|On the eve of the US elections, Hurricane Sandy rudely popped the bubble of global warming denial that has enveloped the US political system. But we can't say we weren't warned. Indeed, less than a week before Sandy first started forming as a tropical storm, global reinsurance giant Munich Re issued a report about the long-term trend of increasing extreme events, and the threats to life and property that they pose. Severe Weather in North America: Perils, Risks, Insurance runs 277 pages, focusing on the period 1980-2011—during which losses totalled just over $1 trillion—and notes:
"The number of natural catastrophes per year has been rising dramatically on all continents since 1980, but the trend is steepest for North America," adding, "This increase is entirely attributable to weather events, as there has been a negative trend for geophysical events."
According to the press release, "The insured losses amounted to US $510bn, and some 30,000 people lost their lives due to weather catastrophes in North America during this time frame. With US $62.2bn insured losses and overall losses of US $125bn (in original values) Hurricane Katrina in 2005 was the costliest event ever recorded in the U.S. Katrina was also the deadliest single storm event, claiming 1,322 lives."
After Katrina, seven years ago, I interviewed a climate scientist working for another major reinsurance company, so this report immediately caught my attention. As a reality-based business that has to pay a good chunk of the costs of climate change, I knew their perspective spoke for many others as well who were not being heard from.
Then another global warming report came out from the World Bank, which only threw Munich Re's report into sharper focus. Turn Down The Heat: Why a 4°C Warmer World Must be Avoided warns that the world is headed toward a rise of 4°C (7.2°F) by the end of the century, and that current pledges to reduce emissions will only marginally reduce that figure. "All regions of the world would suffer - some more than others," the report's press release warns, "but the report finds that the poor will suffer the most." It also finds that, "the most vulnerable regions are in the tropics, sub-tropics and towards the poles, where multiple impacts are likely to come together."
Blast from the Past. At Daily Kos on this date in 2011—CEO likens union contract to cancer in American Crystal Sugar lockout:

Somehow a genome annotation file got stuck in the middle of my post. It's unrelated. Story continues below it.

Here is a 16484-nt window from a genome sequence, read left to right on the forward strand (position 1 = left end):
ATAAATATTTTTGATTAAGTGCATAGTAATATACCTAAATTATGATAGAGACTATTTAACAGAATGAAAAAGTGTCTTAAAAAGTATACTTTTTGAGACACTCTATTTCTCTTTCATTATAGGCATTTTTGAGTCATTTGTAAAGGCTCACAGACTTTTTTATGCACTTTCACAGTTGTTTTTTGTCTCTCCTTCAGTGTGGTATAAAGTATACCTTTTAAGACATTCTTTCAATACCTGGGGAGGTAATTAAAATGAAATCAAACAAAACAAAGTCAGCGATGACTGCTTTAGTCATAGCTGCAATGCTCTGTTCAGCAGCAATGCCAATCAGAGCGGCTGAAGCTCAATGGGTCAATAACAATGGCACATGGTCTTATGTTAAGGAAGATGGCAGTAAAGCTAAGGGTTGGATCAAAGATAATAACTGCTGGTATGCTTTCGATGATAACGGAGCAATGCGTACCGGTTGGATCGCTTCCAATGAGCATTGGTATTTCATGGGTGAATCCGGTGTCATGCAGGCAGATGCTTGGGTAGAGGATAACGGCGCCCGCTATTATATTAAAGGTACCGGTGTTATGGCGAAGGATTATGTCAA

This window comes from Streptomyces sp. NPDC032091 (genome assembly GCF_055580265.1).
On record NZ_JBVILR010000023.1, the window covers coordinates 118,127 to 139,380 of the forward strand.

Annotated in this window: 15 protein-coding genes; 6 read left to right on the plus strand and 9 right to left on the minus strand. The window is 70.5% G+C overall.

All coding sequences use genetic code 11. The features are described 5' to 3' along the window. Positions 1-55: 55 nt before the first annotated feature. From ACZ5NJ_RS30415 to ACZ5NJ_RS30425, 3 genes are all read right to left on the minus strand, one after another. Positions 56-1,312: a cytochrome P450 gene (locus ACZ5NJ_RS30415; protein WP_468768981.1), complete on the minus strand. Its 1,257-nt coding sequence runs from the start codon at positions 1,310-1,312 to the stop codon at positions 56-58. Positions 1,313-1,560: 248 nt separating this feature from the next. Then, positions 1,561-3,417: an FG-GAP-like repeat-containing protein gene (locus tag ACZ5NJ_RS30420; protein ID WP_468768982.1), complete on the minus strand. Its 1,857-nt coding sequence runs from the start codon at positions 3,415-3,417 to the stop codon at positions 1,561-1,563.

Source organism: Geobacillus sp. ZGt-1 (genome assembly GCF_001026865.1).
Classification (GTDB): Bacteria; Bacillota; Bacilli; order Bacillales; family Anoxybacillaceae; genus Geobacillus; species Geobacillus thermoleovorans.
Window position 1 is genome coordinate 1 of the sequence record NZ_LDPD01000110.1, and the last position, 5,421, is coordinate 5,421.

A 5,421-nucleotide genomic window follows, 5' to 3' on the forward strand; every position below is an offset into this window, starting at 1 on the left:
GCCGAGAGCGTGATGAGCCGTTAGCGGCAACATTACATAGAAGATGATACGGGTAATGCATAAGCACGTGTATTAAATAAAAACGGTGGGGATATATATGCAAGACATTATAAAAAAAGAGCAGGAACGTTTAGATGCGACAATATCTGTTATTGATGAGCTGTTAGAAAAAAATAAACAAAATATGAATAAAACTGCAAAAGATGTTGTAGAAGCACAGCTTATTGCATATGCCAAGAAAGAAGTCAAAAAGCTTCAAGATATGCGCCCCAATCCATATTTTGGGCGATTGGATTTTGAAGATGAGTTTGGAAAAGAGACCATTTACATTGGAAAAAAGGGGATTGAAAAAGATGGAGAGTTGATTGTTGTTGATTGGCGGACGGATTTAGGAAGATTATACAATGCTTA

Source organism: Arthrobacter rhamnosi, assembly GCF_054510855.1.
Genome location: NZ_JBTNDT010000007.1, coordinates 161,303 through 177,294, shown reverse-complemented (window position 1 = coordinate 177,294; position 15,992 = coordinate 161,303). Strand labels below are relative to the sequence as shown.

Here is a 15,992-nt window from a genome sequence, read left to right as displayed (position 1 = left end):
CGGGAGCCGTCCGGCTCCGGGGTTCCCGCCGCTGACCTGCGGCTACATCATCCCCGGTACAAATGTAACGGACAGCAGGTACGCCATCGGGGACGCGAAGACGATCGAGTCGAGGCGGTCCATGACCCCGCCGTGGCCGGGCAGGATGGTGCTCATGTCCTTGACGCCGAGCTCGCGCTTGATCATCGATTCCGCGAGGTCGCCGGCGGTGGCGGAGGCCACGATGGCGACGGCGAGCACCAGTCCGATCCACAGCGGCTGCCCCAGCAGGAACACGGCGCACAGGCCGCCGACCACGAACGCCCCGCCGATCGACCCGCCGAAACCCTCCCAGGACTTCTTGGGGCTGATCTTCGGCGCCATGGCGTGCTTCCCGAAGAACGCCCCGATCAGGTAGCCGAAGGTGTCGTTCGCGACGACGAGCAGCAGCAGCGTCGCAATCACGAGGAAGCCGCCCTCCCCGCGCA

|Workers at American Crystal Sugar remainlocked out after four months—and a recording of company CEO Dave Berg speaking to shareholders on Nov. 7 demonstrates very clearly what the workers are up against.
Berg describes a friend who was feeling unwell and, after going to the doctor, had a 21-pound tumor removed. He continues:
I’m not saying a labor contract is cancer, but it affects you, it will drag you backward, you can’t do what you need to do. And I’m not saying we’re trying to get rid of the labor contract, we are not about union-busting. Take that one home with you, we are not about union-busting, but we can’t let the labor contract make us sick for ever and ever and ever. We have to treat the disease and that’s what we’re doing here.(The recording was made available by the Bakery, Confectionery, Tobacco Workers and Grain Millers union.)
I don't know about you, but speaking for me, when the CEO of a company that has locked out its workers and hired replacement workers despite safety problems starts off with "I'm not saying a labor contract is cancer" in the midst of comparing his company's labor contract to cancer, his subsequent claim that "we are not about union-busting" starts to feel a little disingenuous.
On today's Kagro in the Morning show, Joan McCarter and Greg Dworkin talk "fiscal cliff," the future of Medicare, and reveal the Simpson-Bowles non-report's endorsement of single payer. Also, why do the CEOs behind "Fix the Debt," ordinarily busy raiding their companies' pension funds for bonuses, now want to undermine the one pension fund they currently can't touch? Hmm... gee! On filibuster reform: which Senators are still holdouts, and just where did this reform coalition come from, anyway? The answer just might put a little spring in your step today.